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Atlantic Ports


Christopher Columbus believed that Indians would serve as a slave labor force for Europeans, especially on the sugar cane plantations off the western coast of north Africa. Convinced that the Taino Indians of the Caribbean would make ideal slaves, he transported 500 to Spain in 1495. Some 200 died during the overseas voyage. Thus Columbus initiated the African slave trade, which originally moved from the New World to the Old, rather than the reverse.

By the beginning of the sixteenth century, Spain's experiments in enslaving Indians were failing. To meet the mounting demand for labor in mining and agriculture, the Spanish began to exploit a new labor force - slaves from western Africa.

Slavery was a familiar institution to many sixteenth-century Europeans. Although slavery had gradually died out in northwestern Europe, it continued to flourish around the Mediterranean Sea. Ongoing warfare between Christianity and Islam produced thousands of slave laborers, who were put to work in heavy agriculture in Italy, southern France, eastern Spain, Sicily, and eastern Europe near the Black Sea.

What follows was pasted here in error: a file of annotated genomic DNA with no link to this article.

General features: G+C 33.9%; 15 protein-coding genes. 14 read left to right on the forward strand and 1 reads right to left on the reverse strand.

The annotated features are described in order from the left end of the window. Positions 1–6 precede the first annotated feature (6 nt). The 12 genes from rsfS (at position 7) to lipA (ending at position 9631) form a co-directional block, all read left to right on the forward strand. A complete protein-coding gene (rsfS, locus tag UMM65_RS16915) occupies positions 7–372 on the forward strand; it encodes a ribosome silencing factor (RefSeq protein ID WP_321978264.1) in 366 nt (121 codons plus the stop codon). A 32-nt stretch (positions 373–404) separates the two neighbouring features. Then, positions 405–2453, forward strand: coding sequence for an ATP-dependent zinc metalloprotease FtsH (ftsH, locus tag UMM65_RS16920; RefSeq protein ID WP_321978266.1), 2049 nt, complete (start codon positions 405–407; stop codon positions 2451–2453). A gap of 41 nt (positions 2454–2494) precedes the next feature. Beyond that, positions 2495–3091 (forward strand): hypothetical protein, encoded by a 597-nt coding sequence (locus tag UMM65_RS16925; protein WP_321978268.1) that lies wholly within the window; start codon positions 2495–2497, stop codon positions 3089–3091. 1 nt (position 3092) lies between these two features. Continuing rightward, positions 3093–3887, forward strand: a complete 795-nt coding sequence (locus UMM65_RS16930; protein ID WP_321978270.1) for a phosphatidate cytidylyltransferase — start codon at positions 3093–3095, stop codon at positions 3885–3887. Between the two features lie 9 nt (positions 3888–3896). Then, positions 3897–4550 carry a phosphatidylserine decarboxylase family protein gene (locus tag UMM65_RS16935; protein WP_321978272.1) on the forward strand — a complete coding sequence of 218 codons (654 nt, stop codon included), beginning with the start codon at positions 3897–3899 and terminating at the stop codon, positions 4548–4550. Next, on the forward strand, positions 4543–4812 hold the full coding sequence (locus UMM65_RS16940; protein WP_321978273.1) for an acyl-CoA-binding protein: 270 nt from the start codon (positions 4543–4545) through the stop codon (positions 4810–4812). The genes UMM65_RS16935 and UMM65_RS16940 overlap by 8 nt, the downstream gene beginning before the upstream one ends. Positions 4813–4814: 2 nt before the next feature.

Most slaves in this area were "white" -- either Arabs or natives of Russia and eastern Europe. But by the mid-fifteenth century, the expansion of the Ottoman empire cut off the supply of white slaves. It was during the mid-fifteenth century that Portugal established trading relations along the West African coast, and discovered that it was able to purchase huge numbers of black slaves at a low cost - from the Africans themselves, who chose to make a profit off their enemies.

Several factors made African slaves the cheapest and most expedient labor source. The prevailing ocean currents made it relatively easy to transport Africans to the Caribbean. Further, because Africans came from developed agricultural societies, they were already familiar with highly organized tropical agriculture. The first African slaves were brought to the New World by the Spanish as early as 1501, where they would mine precious metals and raise sugar, coffee, and tobacco -- the first goods sold to a mass consumer market.